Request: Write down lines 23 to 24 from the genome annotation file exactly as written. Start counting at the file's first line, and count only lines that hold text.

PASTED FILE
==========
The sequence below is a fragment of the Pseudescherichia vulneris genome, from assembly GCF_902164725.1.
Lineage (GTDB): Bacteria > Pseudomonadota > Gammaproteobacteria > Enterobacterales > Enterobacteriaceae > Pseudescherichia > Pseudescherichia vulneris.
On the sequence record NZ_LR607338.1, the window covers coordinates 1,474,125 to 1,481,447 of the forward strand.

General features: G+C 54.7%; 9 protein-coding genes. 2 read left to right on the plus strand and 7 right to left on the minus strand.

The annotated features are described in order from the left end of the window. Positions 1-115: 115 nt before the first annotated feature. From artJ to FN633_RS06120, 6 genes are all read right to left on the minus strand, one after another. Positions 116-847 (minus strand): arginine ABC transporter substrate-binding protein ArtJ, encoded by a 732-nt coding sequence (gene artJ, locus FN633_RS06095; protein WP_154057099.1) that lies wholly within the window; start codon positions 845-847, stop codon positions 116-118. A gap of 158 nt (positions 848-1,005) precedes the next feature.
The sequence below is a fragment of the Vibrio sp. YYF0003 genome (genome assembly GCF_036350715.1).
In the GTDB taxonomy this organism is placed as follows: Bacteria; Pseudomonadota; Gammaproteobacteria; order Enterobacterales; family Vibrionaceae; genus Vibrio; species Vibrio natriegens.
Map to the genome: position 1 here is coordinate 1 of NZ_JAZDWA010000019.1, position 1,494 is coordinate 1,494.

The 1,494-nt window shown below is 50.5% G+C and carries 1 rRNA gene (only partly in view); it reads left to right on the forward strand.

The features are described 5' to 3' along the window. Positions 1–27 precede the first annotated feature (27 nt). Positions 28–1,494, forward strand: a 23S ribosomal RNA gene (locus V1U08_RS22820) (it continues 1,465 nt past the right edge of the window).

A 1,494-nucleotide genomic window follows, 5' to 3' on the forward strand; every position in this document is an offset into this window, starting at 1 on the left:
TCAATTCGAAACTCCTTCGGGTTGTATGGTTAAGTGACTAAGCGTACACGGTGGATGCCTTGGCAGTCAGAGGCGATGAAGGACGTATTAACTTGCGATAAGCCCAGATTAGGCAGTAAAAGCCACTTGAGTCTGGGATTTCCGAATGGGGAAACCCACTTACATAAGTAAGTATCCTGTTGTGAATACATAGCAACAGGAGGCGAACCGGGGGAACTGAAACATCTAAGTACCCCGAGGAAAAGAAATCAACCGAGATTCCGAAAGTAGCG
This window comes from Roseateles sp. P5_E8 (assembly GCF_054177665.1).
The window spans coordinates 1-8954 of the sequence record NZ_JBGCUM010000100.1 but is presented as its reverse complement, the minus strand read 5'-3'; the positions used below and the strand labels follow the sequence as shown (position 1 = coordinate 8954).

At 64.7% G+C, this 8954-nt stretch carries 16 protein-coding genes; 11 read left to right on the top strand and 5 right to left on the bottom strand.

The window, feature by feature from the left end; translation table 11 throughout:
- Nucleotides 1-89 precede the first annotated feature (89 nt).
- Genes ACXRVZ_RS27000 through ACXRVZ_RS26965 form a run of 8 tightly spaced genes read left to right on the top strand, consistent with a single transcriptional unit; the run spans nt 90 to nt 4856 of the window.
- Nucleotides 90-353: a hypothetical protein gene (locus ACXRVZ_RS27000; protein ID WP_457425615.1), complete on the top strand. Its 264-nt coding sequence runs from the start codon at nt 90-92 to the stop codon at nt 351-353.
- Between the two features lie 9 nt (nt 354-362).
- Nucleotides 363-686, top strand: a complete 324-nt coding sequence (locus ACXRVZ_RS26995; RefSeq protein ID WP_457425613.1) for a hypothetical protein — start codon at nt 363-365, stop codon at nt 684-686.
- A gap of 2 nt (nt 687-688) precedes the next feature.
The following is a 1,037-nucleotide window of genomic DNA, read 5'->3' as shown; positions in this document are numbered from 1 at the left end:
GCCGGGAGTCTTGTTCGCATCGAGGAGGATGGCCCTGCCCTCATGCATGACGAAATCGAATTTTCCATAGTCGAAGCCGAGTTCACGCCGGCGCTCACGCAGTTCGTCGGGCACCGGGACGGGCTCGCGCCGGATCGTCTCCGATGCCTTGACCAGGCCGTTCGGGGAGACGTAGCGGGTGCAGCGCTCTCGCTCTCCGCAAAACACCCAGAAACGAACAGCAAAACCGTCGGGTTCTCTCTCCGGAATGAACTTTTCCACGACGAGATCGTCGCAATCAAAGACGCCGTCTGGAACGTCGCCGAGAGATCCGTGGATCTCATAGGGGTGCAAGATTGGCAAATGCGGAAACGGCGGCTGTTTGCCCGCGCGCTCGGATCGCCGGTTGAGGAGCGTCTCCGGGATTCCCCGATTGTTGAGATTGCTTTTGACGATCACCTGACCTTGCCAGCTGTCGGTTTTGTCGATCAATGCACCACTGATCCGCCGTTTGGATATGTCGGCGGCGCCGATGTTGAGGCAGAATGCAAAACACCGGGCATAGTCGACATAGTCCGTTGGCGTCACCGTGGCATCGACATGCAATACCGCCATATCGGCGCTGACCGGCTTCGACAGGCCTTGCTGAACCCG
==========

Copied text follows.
The following is a 1,037-nucleotide window of genomic DNA, read 5'->3' as shown; positions in this document are numbered from 1 at the left end:
GCCGGGAGTCTTGTTCGCATCGAGGAGGATGGCCCTGCCCTCATGCATGACGAAATCGAATTTTCCATAGTCGAAGCCGAGTTCACGCCGGCGCTCACGCAGTTCGTCGGGCACCGGGACGGGCTCGCGCCGGATCGTCTCCGATGCCTTGACCAGGCCGTTCGGGGAGACGTAGCGGGTGCAGCGCTCTCGCTCTCCGCAAAACACCCAGAAACGAACAGCAAAACCGTCGGGTTCTCTCTCCGGAATGAACTTTTCCACGACGAGATCGTCGCAATCAAAGACGCCGTCTGGAACGTCGCCGAGAGATCCGTGGATCTCATAGGGGTGCAAGATTGGCAAATGCGGAAACGGCGGCTGTTTGCCCGCGCGCTCGGATCGCCGGTTGAGGAGCGTCTCCGGGATTCCCCGATTGTTGAGATTGCTTTTGACGATCACCTGACCTTGCCAGCTGTCGGTTTTGTCGATCAATGCACCACTGATCCGCCGTTTGGATATGTCGGCGGCGCCGATGTTGAGGCAGAATGCAAAACACCGGGCATAGTCGACATAGTCCGTTGGCGTCACCGTGGCATCGACATGCAATACCGCCATATCGGCGCTGACCGGCTTCGACAGGCCTTGCTGAACCCG